The United Nations-proscribed Pakistani-banned terror group Jaish-e-Mohammed (JeM) has been seen openly collecting funds in Peshawar.
“The open fundraising by the banned terrorist organisation Jaish-e-Mohammed (JeM) in Peshawar, Pakistan, has raised concerns about the resurgence of extremist groups in the country. The group is responsible for several terrorist attacks,” tweeted Shaukat Ali Kashmiri, the exiled leader & founder of the United Kashmir People’s National Party (UKPNP).
The JeM remerged after Financial Action Task Force (FATF) relaxed its hold on the country last year. They are openly backed by Pakistan security personnel.
In October 2022, the FATF (Financial Action Task Force) announced Pakistan’s removal from its grey list, stating that the country has primarily completed its action plans on anti-money laundering and financing of terrorism. Since June 2018, Pakistan has been on the FATF Greylist.
The Jaish Fund collection is not limited to Peshawar but is also visible in Pakistan’s Punjab, Pakistan-Occupied Jammu and Kashmir (POJK), and other areas. Myriads of users on Twitter who witnessed this were seen discussing the incident on the social media platform. One of them deactivated his account after the tweets went viral.
According to Asif Afridi, a Twitter user, he recounted his experience during the Eid prayer, where he witnessed members of the proscribed outfit collecting funds openly in Peshawar in the presence of security personnel.
“Members of a banned outfit were collecting money openly in Peshawar in the presence of security personnel. My father, my brothers and I (six members in total) were there to pray the Eid prayer,” he said.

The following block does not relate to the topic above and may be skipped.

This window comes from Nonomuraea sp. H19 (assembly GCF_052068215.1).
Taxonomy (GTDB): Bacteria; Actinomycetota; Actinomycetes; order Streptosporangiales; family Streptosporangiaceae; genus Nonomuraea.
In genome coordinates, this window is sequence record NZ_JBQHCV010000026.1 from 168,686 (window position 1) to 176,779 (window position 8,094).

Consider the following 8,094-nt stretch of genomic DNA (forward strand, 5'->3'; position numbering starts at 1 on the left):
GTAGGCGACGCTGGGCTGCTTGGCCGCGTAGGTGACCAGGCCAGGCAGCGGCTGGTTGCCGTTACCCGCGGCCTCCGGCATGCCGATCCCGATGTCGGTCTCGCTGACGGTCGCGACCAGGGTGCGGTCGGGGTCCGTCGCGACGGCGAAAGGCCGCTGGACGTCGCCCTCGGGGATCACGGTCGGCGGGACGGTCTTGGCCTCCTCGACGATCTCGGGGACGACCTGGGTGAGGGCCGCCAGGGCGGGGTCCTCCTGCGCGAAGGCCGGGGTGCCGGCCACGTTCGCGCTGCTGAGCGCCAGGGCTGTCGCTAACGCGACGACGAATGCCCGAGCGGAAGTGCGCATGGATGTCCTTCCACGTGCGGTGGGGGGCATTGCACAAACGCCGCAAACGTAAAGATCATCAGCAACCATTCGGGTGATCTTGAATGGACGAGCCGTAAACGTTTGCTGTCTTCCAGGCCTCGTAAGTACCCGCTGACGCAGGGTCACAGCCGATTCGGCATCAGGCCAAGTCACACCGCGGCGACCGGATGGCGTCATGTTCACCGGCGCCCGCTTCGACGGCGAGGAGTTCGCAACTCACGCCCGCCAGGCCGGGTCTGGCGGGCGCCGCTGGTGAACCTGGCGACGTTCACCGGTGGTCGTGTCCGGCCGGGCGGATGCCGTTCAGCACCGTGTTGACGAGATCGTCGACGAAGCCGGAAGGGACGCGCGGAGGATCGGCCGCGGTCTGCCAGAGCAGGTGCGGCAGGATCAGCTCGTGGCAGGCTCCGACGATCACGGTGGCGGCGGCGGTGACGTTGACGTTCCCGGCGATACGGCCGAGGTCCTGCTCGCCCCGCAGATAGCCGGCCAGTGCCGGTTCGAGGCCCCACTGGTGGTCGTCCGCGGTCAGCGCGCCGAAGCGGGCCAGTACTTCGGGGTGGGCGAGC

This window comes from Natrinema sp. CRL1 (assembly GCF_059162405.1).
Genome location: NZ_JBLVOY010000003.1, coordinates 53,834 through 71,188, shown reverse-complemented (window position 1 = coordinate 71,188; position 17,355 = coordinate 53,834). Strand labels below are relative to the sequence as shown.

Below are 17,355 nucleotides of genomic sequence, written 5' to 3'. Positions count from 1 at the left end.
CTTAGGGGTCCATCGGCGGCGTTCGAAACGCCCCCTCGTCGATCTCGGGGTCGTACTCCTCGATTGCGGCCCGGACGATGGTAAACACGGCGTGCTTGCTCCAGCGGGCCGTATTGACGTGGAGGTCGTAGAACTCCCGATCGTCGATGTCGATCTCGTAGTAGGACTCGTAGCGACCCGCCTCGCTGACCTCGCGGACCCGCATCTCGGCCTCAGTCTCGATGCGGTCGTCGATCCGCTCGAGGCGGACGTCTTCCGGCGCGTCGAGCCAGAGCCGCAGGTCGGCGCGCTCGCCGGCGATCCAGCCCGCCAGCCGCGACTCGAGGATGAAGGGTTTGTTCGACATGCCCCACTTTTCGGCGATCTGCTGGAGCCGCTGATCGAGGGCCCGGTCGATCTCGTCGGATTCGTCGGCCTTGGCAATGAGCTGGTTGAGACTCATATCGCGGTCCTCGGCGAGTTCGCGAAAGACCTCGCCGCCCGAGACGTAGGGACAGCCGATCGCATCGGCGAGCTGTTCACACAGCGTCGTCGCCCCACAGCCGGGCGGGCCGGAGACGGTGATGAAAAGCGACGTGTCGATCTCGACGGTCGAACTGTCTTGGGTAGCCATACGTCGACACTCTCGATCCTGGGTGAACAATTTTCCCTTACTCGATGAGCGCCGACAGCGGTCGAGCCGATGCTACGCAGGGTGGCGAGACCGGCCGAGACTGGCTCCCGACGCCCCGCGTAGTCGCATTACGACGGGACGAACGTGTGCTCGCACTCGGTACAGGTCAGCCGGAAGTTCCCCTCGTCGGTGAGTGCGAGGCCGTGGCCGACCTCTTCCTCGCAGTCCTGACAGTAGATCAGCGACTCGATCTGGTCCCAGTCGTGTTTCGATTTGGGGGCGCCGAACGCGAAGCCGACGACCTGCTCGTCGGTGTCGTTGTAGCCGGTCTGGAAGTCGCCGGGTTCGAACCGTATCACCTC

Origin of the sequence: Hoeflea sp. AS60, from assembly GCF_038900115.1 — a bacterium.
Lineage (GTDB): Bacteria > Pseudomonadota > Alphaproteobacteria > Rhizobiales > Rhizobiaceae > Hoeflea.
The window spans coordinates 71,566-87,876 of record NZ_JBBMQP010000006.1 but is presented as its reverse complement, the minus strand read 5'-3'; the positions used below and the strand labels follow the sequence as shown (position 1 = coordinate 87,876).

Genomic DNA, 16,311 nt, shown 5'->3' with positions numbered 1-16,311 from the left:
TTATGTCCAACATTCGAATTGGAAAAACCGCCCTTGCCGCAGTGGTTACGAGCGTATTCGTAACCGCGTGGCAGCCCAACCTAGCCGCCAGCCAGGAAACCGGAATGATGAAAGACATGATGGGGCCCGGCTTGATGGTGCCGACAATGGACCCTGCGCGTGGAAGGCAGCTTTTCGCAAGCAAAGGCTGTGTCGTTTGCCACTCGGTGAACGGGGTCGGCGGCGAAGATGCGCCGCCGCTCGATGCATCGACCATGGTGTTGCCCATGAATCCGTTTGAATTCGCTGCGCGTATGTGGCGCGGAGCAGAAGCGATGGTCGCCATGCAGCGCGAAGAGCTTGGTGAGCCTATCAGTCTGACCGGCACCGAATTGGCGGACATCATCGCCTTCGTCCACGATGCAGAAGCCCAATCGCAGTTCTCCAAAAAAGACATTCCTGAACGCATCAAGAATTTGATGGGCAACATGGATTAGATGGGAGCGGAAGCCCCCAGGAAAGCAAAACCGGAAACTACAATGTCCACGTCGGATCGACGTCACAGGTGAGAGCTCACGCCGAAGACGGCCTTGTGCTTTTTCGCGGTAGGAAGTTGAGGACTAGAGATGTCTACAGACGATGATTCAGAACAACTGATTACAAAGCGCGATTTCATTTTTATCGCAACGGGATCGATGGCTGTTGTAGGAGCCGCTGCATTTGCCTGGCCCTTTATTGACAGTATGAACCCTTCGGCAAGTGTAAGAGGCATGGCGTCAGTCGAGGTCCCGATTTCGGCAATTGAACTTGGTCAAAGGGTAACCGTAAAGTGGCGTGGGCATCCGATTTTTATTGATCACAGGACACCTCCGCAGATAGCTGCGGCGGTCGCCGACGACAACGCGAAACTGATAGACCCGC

Another Twitter user, Ehsanullah Khan Jadoon, expressed his disappointment and shared that such fundraising is typical in Pakistan. “It is very normal for someone to stand up after prayers and openly ask for funds to fight Jihad in Palestine and Kashmir,” he said. “This was a frequent sight at our mosque in Karachi”.
The ease with which these groups can openly collect funds raises concerns about the government’s ability to crack down on terrorist activities.
It has been 14 years since Pakistan-sponsored terrorists struck Mumbai. The evidence of Pakistan’s links behind the bloodbath for three days in Mumbai was there for all to see. However, Pakistan chose to ignore India’s requests to bring the perpetrators of the act to justice over the past 14 years.
The global money laundering and terrorism financing watchdog should continue to keep its pressure on the country as it just uses symbolic actions to curb terror financing.
Pakistan had to undergo long scrutiny to get itself off the list. The country was added to the “grey list” in the FATF’s plenary meeting in Paris in June 2018.
This was the third time Pakistan’s name was added to the list. Earlier, Pakistan was on the FATF’s grey list during 2008-2010 and 2012-2015 and had its name removed in February 2015.
Islamabad may not accept that it is systemically supporting terrorist activities. Still, it uses the loopholes in the system to help terrorists who not only engage in terrorism within Pakistan but also expand their terror activities in other countries, such as India, the glaring case being the Mumbai attacks in 2008, Pathankot and Uri attacks in 2016 and Pulwama in 2019, reported SSRI (South-South Research Initiative).
No concerted action had ever been taken against those involved in and financed the terror attacks in Mumbai, such as Lashkar-e-Taiba (LeT), leaders like Hafiz Saeed, Zaki-ur-Rehman Lakhvi and Sajid Mir. In the case of the head of the LeT, Hafiz Saeed, no action was taken, maybe because of Hafiz’s support in the country.
After being accused of his involvement in the Mumbai terror attacks, Hafiz organised a rally in Islamabad in September 2013, using provocative language against India even when the US had already announced an offer of USD 10 million for information about Hafiz.